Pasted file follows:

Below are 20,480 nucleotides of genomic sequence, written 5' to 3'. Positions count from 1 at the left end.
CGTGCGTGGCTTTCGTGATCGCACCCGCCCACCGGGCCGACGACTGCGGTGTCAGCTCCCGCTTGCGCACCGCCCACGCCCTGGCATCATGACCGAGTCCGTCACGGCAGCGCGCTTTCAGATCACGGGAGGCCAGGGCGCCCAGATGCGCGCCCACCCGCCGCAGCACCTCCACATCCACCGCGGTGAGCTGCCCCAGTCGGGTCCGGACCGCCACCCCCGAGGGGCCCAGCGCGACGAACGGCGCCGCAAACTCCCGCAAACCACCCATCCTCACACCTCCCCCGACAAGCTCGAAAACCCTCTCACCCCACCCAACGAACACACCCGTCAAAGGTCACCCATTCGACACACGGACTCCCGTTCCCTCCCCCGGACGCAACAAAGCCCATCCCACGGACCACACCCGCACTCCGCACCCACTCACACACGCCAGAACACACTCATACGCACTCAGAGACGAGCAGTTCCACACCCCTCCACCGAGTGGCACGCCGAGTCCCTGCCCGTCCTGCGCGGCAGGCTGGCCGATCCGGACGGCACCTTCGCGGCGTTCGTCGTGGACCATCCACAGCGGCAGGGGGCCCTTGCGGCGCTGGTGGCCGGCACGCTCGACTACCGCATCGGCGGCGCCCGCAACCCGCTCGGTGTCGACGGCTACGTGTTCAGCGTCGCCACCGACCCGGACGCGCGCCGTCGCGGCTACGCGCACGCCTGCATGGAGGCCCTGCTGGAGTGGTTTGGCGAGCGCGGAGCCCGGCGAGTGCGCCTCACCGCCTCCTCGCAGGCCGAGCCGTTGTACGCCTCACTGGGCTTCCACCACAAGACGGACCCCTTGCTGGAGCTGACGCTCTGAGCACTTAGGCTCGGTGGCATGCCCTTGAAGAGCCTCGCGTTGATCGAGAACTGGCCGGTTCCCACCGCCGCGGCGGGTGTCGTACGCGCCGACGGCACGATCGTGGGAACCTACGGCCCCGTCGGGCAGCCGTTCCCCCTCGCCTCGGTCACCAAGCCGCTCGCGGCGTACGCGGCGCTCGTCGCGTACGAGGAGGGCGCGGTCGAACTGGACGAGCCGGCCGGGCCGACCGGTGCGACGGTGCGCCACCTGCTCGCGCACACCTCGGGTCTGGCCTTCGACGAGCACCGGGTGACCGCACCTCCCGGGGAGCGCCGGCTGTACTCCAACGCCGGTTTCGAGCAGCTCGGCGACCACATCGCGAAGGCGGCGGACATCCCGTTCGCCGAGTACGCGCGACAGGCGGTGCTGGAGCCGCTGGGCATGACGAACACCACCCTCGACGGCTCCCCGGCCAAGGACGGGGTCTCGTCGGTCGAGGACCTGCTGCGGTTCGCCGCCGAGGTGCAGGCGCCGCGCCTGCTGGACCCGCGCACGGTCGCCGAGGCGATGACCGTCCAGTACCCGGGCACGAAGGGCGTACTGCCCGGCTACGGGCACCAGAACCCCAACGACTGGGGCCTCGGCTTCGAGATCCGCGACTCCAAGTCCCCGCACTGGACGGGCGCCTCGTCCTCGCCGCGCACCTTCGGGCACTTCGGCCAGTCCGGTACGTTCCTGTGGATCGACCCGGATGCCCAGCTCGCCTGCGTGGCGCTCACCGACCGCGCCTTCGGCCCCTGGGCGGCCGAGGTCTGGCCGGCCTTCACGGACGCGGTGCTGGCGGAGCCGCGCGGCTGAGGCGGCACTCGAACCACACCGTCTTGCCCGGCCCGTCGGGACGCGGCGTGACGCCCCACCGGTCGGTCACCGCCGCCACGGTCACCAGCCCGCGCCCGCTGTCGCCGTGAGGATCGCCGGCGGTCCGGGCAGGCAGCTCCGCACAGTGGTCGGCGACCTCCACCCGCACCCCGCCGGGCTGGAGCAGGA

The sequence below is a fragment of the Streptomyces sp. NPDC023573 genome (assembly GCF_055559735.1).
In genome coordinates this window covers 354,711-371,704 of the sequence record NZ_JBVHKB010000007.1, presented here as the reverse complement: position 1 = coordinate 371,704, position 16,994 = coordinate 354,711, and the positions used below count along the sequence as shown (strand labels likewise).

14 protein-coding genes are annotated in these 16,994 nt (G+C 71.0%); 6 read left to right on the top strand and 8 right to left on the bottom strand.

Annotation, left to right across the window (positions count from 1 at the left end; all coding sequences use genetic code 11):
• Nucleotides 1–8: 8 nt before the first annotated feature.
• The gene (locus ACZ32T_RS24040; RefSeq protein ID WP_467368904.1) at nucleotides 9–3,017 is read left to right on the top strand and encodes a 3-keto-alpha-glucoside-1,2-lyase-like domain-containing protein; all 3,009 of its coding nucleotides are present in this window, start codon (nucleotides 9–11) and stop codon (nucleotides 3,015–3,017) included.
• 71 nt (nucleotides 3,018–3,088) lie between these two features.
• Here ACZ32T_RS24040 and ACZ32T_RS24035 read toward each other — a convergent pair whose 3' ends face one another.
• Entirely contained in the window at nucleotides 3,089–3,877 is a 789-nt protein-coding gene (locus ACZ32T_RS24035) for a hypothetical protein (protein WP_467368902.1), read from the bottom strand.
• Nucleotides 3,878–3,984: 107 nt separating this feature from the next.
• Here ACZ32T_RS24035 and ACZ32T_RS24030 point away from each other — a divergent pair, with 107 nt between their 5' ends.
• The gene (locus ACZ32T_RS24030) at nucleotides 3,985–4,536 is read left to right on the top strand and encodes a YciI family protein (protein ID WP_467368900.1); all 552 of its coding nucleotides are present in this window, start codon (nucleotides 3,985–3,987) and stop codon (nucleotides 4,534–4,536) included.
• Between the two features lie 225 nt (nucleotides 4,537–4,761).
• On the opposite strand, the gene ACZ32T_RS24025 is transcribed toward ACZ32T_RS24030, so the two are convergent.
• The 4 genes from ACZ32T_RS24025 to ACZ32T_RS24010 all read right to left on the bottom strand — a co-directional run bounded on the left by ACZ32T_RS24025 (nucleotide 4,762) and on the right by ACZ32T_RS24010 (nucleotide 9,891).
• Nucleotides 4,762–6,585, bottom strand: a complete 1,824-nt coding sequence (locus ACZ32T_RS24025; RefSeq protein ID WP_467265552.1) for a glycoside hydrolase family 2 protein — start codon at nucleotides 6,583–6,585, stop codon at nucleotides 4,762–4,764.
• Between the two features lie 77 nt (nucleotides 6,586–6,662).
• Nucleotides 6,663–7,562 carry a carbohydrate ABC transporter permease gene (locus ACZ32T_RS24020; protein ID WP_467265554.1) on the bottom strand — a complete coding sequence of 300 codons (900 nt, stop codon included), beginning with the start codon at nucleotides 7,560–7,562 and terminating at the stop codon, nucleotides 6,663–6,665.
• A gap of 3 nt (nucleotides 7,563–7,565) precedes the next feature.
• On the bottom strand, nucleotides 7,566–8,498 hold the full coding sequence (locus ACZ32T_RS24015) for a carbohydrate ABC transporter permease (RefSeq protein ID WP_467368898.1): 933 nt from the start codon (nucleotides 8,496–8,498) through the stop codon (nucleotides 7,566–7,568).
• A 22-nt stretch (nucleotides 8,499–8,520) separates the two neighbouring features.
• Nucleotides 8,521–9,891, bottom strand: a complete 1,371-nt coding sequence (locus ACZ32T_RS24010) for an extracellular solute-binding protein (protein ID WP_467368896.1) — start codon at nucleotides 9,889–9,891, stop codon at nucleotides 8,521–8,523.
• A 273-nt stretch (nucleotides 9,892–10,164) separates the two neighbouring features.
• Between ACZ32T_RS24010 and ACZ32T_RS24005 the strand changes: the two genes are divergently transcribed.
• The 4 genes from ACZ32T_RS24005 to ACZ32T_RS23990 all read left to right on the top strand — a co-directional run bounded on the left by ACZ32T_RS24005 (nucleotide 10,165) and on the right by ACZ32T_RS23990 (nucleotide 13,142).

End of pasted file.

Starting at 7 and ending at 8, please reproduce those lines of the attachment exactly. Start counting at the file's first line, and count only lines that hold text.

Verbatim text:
• Nucleotides 1–8: 8 nt before the first annotated feature.
• The gene (locus ACZ32T_RS24040; RefSeq protein ID WP_467368904.1) at nucleotides 9–3,017 is read left to right on the top strand and encodes a 3-keto-alpha-glucoside-1,2-lyase-like domain-containing protein; all 3,009 of its coding nucleotides are present in this window, start codon (nucleotides 9–11) and stop codon (nucleotides 3,015–3,017) included.